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The country that said no: Argentina’s path out of austerity

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Argentina’s government defaulted on odious debt and instead spent the money on investments and social services. Argentine workers took over their factories rather than let them be shut. That path was not an easy one, but Argentina’s economy was the Western Hemisphere’s fastest growing while wages rose and poverty declined.

On a daily basis, we are bombarded with messages in the corporate media that any European Union country defaulting on its debt would constitute armageddon. Greece/Ireland/Spain/choose your country must pay back the banks in full, no matter the social cost, we are told ad infinitum.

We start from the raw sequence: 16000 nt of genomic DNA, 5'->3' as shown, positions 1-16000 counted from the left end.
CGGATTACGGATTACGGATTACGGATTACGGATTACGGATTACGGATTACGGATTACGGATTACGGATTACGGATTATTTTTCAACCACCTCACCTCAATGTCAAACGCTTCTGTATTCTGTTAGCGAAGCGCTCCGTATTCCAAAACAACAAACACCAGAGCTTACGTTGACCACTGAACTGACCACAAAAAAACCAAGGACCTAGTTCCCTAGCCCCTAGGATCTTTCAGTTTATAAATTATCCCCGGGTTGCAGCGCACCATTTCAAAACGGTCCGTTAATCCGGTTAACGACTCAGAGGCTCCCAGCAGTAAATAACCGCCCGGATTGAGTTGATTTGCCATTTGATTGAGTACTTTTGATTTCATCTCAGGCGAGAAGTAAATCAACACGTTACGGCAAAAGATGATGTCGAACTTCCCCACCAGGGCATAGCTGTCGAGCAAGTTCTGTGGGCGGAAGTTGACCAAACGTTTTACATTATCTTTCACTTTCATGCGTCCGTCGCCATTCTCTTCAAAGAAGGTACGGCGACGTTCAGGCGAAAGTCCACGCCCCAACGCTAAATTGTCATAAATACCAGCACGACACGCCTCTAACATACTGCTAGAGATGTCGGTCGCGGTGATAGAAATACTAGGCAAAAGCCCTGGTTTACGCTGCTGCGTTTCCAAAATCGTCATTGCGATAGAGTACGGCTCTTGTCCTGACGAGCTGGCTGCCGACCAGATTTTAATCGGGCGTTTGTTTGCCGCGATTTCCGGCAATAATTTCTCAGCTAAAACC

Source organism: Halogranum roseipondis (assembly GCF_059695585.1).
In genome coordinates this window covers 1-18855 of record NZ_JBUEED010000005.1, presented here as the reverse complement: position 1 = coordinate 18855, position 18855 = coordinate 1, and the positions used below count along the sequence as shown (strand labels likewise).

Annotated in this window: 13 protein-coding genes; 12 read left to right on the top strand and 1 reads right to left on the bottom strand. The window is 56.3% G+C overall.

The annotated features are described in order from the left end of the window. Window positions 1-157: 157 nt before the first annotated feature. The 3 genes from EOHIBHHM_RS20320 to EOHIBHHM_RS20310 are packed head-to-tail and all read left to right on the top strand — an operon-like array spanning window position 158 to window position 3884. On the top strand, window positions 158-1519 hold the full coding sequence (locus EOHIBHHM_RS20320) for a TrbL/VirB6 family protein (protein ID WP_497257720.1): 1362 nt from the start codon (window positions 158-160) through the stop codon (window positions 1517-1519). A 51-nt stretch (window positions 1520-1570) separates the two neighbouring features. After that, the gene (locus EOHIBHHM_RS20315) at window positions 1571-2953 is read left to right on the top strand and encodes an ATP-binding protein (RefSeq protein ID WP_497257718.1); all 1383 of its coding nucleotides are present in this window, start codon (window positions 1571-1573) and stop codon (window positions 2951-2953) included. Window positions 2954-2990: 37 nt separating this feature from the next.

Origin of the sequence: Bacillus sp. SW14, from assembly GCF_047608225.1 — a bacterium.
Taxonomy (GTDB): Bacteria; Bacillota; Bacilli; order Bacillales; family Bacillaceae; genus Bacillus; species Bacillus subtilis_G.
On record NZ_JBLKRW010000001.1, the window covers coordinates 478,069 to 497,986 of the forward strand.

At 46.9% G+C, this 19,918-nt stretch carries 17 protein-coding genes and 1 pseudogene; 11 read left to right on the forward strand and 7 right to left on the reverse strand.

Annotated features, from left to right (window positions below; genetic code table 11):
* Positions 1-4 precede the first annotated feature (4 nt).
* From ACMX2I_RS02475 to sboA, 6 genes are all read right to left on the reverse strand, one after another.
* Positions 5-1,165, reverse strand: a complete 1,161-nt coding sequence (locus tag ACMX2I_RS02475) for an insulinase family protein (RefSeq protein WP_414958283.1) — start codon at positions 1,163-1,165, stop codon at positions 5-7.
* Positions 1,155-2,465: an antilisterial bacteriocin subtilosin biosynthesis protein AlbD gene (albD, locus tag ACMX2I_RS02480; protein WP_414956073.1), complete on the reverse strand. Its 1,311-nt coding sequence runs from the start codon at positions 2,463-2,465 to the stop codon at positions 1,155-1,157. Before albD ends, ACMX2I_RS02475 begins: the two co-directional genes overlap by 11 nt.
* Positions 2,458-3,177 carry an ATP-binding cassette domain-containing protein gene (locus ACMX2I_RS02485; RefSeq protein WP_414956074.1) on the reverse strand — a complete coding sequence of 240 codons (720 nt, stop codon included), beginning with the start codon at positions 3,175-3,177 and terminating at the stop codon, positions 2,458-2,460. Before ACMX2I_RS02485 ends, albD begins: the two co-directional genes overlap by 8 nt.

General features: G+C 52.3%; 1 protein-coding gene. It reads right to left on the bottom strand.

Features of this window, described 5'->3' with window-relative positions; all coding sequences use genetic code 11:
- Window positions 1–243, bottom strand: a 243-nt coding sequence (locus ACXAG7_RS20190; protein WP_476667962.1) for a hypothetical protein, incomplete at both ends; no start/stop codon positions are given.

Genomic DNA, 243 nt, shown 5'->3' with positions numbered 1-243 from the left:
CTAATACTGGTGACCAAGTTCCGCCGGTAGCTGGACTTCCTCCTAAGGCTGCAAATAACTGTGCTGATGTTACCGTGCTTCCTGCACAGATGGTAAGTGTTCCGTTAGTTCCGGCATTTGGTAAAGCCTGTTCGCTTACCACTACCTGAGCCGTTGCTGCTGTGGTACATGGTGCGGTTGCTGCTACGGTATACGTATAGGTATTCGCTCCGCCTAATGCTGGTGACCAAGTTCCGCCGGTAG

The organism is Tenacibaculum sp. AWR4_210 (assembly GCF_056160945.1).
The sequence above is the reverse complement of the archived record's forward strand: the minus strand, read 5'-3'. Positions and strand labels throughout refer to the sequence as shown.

I would ask readers to contemplate the unthinkable, except for the fact that not sacrificing entire countries for the sake of investment bankers’ bonuses, speculators’ profits and corporate windfalls is not really unthinkable. Countries have done it. One that did, a decade ago, was Argentina. I hope I will not induce any sudden heart attacks, but armageddon was not the result. No fire fell from the sky.
Quite the contrary, Argentines soon were far better off by saying no to the pitiless austerity that had been imposed on them.
There are lessons to be learned, with the usual caveats that every country is different. Other countries might not do as well as did Argentina, and Argentines did suffer considerable short-term pain. But, as people in other countries today ask: Could anything have been worse than endless austerity?
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